For clients who have reached age 70 ½, Qualified Charitable Distributions (QCDs) are a popular way to make charitable contributions (up to $100,000 annually) from pre-tax retirement accounts, reducing their current or future RMD burden in the process. SECURE 2.0 expands this opportunity indexing that limit to inflation starting in 2024. And notably, even as the RMD age increases to 75 under the new legislation, the age threshold for QCDs remains at the pre-SECURE 1.0 level of 70 ½. SECURE 2.0 also creates a one-time ability to make a QCD of up to $50,000 to a Charitable Remainder Trust (CRUT), Charitable Annuity Trust (CRAT), or a Charitable Gift Annuity (though given the $50,000 limit, clients might decide the time and money burden of creating these structures might not be worth it).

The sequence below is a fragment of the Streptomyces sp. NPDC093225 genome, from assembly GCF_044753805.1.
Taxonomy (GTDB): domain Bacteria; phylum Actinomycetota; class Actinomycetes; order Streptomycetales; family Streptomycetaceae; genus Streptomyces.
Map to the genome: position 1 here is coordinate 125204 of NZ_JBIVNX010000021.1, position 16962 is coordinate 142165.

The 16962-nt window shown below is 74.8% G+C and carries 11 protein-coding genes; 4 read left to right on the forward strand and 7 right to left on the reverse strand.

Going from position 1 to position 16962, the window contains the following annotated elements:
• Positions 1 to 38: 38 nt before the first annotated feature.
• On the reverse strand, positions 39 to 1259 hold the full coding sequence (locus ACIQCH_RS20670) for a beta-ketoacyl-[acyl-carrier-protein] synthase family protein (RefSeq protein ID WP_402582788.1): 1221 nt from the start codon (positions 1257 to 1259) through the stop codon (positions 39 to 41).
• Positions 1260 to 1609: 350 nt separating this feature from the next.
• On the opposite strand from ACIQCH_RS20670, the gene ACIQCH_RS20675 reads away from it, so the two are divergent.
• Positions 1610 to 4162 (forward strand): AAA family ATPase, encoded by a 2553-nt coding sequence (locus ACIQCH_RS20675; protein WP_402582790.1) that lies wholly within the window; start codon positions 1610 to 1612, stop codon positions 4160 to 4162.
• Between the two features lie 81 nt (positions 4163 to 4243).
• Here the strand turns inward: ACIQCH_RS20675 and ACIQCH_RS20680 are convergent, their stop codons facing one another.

SECURE 2.0 also includes several measures meant to encourage increased retirement saving. These include making IRA ‘catch-up’ contributions subject to COLAs beginning in 2024 (so that they will increase with inflation from the current $1,000 limit), while also increasing 401(k) and similar plan catch-up contributions; creating a new “Starter 401(k)” plan (aimed at small businesses that do not currently offer retirement plans; such plans would include default auto-enrollment and contribution limits equal to the IRA contribution limits, among other features); and treating student loan payments as ‘elective deferrals’ for employer matching purposes in workplace retirement accounts, which would allow student loan borrowers to benefit from an employer match even if they can’t afford to contribute to their own retirement plan.